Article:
As a child growing up in Calgary, Esi Edugyan felt she could go anywhere.
In summer, she would leave her home after breakfast and ride around with other neighbourhood children on her bicycle.
“You could run into your home for lunch or you could run into somebody else’s home for lunch. You always felt there was someone’s parent on the margins, but it felt like a kid-centric world,” said the acclaimed Victoria writer, best known for her Giller Prize winning novels Half-Blood Blues and Washington Black.
“I don’t see this as being the case these days. People are much more cautious, myself included. It’s been a really big deal even now to allow my children certain freedoms that I would have naturally had at a younger age.”
Edugyan, who is in her mid-40s, is celebrating that sense of childhood freedom in her first children’s book, Garden of Lost Socks, released today by HarperCollins Canada.
The children are in charge when Akosua, a nosy, friendless child meets Max, a budding journalist, and helps him find his favourite sock. Each has their role in the adventure.
The idea for the book, recommended for ages four to seven, came to Edugyan when her son was six.
“He’d always been looking for a book that hit the sweet spot between the sense of community and also a sense of childhood agency,” said Edugyan, who is married to fellow writer Steven Price. “He was looking for the thrust of a story that had a kind of mystery at its heart to be solved, but also a book in which he could see something of himself was very important as well. These were the elements I wanted to play with.”
Edugyan remembers looking at picture books as a child. It felt powerful, and in some cases, transgressive to see children roaming about on their own, coming together to play games and breaking apart, she said.
The children’s search for the sock takes them through a neighbourhood that bears some resemblance to Fernwood.
In the book, illustrated by Montreal artist Amélie Dubois, trees with knitted scarves look like Fernwood’s painted telephone poles.
“I used to live in Fairfield and I have a very good friend who lived in Fernwood,” said Edugyan. “I used to walk over and I feel like I spent a lot of time, especially in the square. They have the lovely community garden project, which makes its way into the book. And of course, they have that beautiful tree in Fernwood where people have hung their wishes or their hopes. You never know when it’s going to be filled or barren. I love that neighbourhood and was trying to evoke that.”
Writing the book also coincided with the family’s acquisition of its first pet, a tiny kitten that was carried around and dressed up by her son and daughter. The cat also enjoys going for walks on his little leash, Edugyan said with a smile.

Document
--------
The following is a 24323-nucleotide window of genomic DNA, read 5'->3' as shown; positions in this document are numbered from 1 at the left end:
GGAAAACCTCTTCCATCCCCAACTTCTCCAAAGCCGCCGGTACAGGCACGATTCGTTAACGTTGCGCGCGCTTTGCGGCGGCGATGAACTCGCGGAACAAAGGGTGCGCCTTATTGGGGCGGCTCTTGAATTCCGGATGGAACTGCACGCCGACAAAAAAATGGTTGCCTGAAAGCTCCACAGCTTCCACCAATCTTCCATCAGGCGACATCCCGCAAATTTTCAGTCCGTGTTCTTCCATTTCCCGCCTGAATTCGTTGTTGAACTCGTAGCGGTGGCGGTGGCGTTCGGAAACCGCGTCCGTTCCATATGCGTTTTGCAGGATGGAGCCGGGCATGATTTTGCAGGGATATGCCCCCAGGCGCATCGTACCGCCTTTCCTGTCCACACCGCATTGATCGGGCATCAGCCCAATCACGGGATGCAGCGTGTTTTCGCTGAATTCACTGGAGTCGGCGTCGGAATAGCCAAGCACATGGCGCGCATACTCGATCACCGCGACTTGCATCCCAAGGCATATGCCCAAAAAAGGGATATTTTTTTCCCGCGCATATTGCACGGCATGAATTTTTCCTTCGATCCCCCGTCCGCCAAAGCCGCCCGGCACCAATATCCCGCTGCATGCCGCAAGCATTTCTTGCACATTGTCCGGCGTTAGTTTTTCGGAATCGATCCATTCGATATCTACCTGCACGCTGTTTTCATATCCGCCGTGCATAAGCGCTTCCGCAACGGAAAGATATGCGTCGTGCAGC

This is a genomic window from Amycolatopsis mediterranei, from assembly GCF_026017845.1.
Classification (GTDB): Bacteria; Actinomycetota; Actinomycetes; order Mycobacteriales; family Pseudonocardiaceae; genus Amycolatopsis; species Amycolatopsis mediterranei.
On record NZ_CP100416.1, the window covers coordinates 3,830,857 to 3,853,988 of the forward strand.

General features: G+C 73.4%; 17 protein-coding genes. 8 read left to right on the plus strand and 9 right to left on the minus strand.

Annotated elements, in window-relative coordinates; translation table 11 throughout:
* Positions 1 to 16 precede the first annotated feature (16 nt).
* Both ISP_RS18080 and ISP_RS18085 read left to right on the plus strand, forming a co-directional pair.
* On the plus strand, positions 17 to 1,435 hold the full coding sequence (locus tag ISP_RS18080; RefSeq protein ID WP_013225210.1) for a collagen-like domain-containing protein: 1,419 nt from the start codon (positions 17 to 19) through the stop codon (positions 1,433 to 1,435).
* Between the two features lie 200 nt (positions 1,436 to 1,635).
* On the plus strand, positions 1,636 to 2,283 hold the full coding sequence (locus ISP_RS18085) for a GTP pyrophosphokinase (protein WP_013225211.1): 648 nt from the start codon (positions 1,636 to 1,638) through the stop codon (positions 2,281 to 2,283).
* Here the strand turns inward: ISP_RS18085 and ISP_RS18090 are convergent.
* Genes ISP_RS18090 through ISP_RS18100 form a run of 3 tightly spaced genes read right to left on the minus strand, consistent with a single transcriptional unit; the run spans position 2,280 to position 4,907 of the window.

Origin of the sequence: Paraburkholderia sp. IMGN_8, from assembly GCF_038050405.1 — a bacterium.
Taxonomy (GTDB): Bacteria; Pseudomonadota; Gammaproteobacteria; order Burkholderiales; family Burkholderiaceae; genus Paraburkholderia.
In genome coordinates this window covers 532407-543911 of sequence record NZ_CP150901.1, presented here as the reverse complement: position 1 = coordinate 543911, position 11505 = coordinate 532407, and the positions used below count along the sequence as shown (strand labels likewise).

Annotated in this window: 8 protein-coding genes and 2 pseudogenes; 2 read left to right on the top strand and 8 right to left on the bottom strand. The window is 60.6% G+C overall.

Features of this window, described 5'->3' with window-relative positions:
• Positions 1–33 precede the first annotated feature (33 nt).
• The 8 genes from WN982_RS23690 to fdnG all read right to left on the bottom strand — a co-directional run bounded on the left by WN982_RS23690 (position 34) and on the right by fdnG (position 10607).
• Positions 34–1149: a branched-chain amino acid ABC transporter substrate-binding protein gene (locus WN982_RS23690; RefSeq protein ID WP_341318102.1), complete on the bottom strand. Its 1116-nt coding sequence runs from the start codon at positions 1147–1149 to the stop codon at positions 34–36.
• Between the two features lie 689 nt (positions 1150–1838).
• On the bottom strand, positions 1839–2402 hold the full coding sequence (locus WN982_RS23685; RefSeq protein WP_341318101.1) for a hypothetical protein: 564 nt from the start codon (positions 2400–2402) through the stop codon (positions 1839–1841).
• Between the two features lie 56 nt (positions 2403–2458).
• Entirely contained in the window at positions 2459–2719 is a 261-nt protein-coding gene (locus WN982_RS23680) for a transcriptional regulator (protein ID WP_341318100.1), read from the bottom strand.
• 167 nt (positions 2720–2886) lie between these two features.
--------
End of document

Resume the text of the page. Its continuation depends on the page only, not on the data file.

“That was very much in my thinking when I was doing the book as well.”
Edugyan has remained busy in the world of adult fiction as well. She is co-producer of a TV series adapted from Washington Black, which was a finalist for the Man Booker Prize and other prestigious awards.
This is Us star Sterling K. Brown is the star and executive producer of the show, which is expected to stream on Hulu and Disney +.
In August 2022, Edugyan flew to Mexico for the final week of shooting and saw the reconstruction of a massive sailing ship.
She walked around the deck and spent the day with screenwriter Selwyn Seyfu Hinds, meeting writers and actors, including Tom Ellis, the star of Lucifer. Brown had left the day she arrived, which was disappointing, she said.
“It was so wonderful to see the physical manifestation of everything that I’d imagined. It was pitch perfect.”
Edugyan has seen a rough cut of one of the episodes and said she is very happy with what she has seen so far, but expects some surprises.
The series went into post-production because the special effects were quite extensive. It is being held up by the Hollywood writers’ strike, so she was unable to predict when it will be released.
Edugyan said she plans to write at least one more children’s book, for slightly older readers, something between a picture book and one geared for more advanced readers, such as a Harry Potter-style book.
“I want to write something that has a strong thrust and a story that would appeal to my son, who is now eight, and also to my daughter, too. She’s 12,” she said.
But Edugyan’s first priority is finishing two novels she began last year. She said it’s been hard for her to write because she is chair of the Man Booker Prize and has read 163 books in the past eight months.
“It was a journey,” she said. “It meant I wasn’t doing a great deal of writing. I was just reading. I started in December and finished last month. That was the main thing on my plate this year.”
In September, Edugyan will fly to England to announce the Booker short list. The ceremony is in November.